The automotive industry uses physical seating bucks, which are minimal mockups of a car interior, to assess various aspects of the planned interior early in the development process. In a virtual seating buck, users wear a head-mounted display (HMD) which overlays a virtual car interior on a physical seating buck. We have developed a two-user virtual seating buck system, which allows two users to take the place of the driver and co-driver respectively. Both passengers wear tracked head-mounted displays and see the virtual car interior from the respective view points enabling both users to properly interact with the interface elements of a car. We use this system for the development, test and evaluation of novel human-machine interface concepts for future car models.
We provide each user with an avatar, since the two co-located users need to see each others' actions. Our evaluation of different head and hand models for representing the two users indicate that the user representations and motions should be as realistic as possible even though the focus is on testing interface elements operated by the users' fingers. The participants of our study also expressed that they clearly prefer the two-user seating buck over a single-user system since it directly supports the face-to-face discussions of features and problems of a newly developed interface.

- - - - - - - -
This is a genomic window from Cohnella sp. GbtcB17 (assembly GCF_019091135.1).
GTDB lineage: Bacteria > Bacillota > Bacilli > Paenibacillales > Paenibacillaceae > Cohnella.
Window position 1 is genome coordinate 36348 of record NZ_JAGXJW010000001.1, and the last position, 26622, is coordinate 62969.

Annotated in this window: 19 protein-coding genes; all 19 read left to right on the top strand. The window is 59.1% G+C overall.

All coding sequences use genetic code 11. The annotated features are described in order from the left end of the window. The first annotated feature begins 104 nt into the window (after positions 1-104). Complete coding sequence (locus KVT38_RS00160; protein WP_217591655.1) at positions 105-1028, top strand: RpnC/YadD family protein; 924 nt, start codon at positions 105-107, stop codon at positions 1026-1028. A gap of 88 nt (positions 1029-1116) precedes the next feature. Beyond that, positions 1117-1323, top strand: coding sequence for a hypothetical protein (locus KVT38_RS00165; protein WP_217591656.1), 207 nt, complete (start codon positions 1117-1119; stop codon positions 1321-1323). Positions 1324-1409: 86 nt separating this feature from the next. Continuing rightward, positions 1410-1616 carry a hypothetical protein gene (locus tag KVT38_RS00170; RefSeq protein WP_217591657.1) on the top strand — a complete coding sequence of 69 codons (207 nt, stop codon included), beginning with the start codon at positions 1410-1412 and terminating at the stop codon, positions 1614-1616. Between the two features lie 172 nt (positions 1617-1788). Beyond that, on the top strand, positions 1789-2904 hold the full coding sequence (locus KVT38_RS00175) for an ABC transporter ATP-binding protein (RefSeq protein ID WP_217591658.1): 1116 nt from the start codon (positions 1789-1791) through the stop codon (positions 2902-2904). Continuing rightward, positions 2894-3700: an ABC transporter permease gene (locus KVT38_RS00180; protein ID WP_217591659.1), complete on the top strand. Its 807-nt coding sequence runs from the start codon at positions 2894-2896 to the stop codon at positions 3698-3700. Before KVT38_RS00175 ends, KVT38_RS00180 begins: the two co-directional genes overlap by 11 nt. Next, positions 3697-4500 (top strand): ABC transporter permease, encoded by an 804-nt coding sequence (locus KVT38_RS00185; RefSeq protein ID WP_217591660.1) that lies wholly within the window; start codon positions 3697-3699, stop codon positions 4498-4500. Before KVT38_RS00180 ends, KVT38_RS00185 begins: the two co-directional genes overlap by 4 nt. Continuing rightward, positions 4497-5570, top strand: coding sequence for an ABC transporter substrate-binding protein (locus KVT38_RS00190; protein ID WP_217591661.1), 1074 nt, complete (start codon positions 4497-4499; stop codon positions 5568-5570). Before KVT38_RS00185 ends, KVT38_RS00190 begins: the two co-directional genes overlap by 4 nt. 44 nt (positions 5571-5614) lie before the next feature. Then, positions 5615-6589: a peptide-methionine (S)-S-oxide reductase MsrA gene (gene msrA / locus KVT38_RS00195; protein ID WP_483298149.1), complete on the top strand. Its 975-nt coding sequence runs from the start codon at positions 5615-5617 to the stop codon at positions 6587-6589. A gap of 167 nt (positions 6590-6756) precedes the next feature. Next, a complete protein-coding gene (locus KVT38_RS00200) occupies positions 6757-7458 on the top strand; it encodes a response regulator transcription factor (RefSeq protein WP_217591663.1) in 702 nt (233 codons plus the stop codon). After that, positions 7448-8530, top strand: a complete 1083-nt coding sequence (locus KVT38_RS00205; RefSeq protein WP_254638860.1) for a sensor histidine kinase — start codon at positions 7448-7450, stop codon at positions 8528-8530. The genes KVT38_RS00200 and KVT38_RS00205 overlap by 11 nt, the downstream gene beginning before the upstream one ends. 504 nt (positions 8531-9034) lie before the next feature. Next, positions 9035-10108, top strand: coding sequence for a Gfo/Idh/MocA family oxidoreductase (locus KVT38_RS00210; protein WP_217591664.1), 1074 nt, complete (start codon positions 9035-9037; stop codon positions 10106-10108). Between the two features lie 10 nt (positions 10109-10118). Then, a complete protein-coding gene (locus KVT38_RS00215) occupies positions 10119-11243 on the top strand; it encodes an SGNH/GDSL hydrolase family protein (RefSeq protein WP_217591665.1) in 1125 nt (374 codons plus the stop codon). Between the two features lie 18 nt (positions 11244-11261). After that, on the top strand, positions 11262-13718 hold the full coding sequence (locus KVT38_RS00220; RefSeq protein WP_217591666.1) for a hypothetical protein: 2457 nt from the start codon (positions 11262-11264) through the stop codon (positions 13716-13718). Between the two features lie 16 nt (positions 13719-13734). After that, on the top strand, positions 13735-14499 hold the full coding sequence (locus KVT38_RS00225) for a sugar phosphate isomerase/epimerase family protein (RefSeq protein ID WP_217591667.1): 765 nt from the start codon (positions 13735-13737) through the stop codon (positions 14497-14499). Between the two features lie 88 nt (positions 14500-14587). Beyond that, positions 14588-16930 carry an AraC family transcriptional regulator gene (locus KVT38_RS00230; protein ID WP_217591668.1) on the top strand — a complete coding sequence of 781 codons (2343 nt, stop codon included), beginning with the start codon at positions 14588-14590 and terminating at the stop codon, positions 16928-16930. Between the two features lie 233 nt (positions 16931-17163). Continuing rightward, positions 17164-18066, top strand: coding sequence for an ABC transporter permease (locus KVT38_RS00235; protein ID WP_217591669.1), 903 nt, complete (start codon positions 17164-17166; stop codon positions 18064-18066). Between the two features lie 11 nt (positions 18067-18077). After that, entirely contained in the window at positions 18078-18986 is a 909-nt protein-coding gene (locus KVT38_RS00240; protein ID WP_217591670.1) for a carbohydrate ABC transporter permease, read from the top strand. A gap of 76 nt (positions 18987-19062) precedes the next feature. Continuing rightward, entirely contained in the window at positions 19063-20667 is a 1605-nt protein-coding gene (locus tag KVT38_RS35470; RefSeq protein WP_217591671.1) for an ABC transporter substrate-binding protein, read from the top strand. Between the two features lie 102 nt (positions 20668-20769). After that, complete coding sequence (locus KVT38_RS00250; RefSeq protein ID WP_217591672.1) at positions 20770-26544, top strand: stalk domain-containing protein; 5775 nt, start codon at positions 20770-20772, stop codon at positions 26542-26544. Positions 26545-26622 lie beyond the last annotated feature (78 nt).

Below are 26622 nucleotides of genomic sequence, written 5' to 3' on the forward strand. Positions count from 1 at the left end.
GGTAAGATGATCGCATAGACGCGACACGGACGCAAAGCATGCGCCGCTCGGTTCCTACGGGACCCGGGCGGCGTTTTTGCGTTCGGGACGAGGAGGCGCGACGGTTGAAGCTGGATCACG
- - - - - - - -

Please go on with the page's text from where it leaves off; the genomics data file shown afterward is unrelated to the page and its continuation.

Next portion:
Salzmann, H., Froehlich, B.
The Two-User Seating Buck: Enabling Face-to-Face Discussions of Novel Car Interface Concepts
Accepted for the IEEE Virtual Reality 2008 Conference.
[preprint, IEEE][talk at VR2008]